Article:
The Optimus blog

The blog that inspires leaders in the UK education sector

The Optimus blog

The blog that inspires leaders in the UK education sector

Gareth D Morewood

SEND: the N is not for NEET

Disability is not a barrier to working, but sadly it can be a barrier to getting a job. Gareth D. Morewood explains what schools can do to encourage change.

We have previously commented on the extent to which the UK is failing to uphold the rights of its disabled citizens, and underscored the importance of working towards better outcomes for disabled young people in education.

To add to this awful picture, this week we saw the publication of another damning report, this one concerning disability and employment. 

The statistics

There are currently over one million disabled people who are able and willing to work, but so often they hear rejections like ‘Sorry, someone else was better suited to the role’ or ‘You’re not quite what we are looking for’ that their efforts to find a job seem meaningless. 

More than a third of disabled people don’t think they will find employment because of their impairment or condition. Two in five don’t feel confident about their chances of getting a job in the next six months.

An Opinium survey of 2,000 disabled people also found that more than half (51 per cent) of applications from disabled people result in an interview, compared with 69 per cent for non-disabled applicants.

This is clearly not good enough.

Two-way street

As SENCOs, we are always looking to make sure our provision for young people’s needs can support positive pathways into adulthood.

However, to truly address this horrific inequality, we must do more to correspond directly with businesses. Not only are employers required to undertake additional training, but they must also adjust their recruitment processes accordingly.

Too often I hear of the difficulties former students of ours have faced in finding long-term employment, despite often being perfectly qualified. For these same students, we worked hard to provide excellent pathways into post-16 education or vocation.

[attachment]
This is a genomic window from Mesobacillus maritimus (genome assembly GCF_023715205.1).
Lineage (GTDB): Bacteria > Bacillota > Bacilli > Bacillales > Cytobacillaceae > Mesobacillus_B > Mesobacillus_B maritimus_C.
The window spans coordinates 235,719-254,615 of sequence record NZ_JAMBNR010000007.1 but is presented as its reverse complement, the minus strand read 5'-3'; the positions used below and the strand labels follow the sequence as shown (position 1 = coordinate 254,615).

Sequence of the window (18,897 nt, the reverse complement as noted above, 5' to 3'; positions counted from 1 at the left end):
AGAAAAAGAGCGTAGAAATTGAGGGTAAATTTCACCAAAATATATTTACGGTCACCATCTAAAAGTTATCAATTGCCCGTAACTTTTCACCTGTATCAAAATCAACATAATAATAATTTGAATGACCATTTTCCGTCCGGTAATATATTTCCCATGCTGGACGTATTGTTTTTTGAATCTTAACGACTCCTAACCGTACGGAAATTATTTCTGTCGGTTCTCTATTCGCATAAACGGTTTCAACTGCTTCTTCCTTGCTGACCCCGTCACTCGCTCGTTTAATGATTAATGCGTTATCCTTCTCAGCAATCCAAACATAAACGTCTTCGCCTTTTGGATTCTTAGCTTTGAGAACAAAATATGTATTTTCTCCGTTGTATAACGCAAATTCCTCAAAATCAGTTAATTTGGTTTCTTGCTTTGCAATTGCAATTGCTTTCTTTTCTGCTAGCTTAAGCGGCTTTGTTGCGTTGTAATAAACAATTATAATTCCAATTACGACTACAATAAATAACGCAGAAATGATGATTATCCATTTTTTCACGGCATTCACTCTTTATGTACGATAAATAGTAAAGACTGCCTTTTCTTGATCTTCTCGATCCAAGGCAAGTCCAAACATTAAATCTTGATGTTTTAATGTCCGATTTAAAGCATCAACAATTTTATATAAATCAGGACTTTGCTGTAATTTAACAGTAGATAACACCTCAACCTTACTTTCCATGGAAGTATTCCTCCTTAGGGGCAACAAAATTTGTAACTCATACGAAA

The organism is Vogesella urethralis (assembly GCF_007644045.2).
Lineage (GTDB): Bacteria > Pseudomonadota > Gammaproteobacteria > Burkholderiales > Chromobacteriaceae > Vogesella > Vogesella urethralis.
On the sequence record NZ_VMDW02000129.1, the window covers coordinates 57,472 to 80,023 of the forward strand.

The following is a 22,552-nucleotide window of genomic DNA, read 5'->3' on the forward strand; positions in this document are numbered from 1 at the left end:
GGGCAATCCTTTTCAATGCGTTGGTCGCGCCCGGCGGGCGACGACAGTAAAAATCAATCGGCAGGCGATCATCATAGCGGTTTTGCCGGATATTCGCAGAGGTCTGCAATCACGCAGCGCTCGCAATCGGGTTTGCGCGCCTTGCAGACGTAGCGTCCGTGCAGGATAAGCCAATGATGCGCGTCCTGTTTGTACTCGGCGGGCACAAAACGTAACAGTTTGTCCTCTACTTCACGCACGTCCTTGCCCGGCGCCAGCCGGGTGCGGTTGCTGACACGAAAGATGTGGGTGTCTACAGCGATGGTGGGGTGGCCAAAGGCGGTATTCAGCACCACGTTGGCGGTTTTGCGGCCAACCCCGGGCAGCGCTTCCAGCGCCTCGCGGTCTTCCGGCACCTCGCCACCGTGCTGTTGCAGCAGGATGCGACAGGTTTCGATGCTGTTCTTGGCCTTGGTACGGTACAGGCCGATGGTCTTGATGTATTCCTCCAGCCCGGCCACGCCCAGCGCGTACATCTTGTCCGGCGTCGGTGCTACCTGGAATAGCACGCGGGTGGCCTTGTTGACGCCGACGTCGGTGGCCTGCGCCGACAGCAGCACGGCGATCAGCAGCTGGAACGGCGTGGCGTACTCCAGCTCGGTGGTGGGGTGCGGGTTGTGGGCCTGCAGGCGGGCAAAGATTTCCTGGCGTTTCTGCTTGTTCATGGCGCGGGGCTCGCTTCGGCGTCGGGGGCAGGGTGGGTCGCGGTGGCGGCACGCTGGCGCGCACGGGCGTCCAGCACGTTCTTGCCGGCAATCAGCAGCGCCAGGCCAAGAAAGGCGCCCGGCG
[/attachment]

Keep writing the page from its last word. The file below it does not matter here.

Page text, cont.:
What is a disability?

The Equality Act 2010 defines a disabled person as someone who has a physical impairment that has a substantial and long-term adverse effect on their ability to perform day-to-day activities.

Fortunately, the disability charity Scope has just launched a new campaign, #WorkWithMe, with a view to raising awareness and ultimately helping young disabled people get into (and remain in) work. 

Chief executive of the charity, Mark Atkinson said:

‘We have a huge amount of work to do to tackle the disability employment gap. At the current pace of change, the government is set to fail on its pledge to get a million more disabled people into work.

'Disabled people with all the skills to do the job are being repeatedly passed over for roles, while others are being forced to apply for jobs which they know they are overqualified for.

'Employers are missing out on the talent they badly need because they don’t have the right support in place or because of outdated attitudes towards disability.

'At Scope we want disabled people, colleagues, line managers, employers and others to get behind the #WorkWithMe campaign and work with us to ensure disabled people have an equal opportunity to work.’

Read the full press release to learn more about Scope's initiative.

What is going wrong?

Health and safety is often used as a reason to justify outright discrimination against disabled workers. As a matter of fact, there are no health and safety regulations that exclusively concern disabled employees.

‘I had to apply for over 250 jobs before I was offered one. The interviewer would go cold when I said I was visually impaired.’

24-year-old Lauren Pitt, in an interview with The Independent

The Health and Safety at Work Act (1974) requires employers to minimise the risk of injury or harm to all employees, so far as is feasible. This includes those who may be affected by their work activities.

What can schools do?

In our schools, we can not only prepare individual young people for working life, but also support them in understanding how to challenge discriminatory recruitment processes. 

SENCOs and teachers have a responsibility to challenge discriminatory practices and inform the wider population of their responsibilities with regard to employment and equality.

We can also engage positively with local businesses and employers, encouraging them to consider the reasonable adjustments that must be made for fairer access to employment.

Schools that hold careers events and employer sessions should make sure that equality of opportunity is at the top of their agendas.

I will be putting the message out there – what can you do?

Further reading


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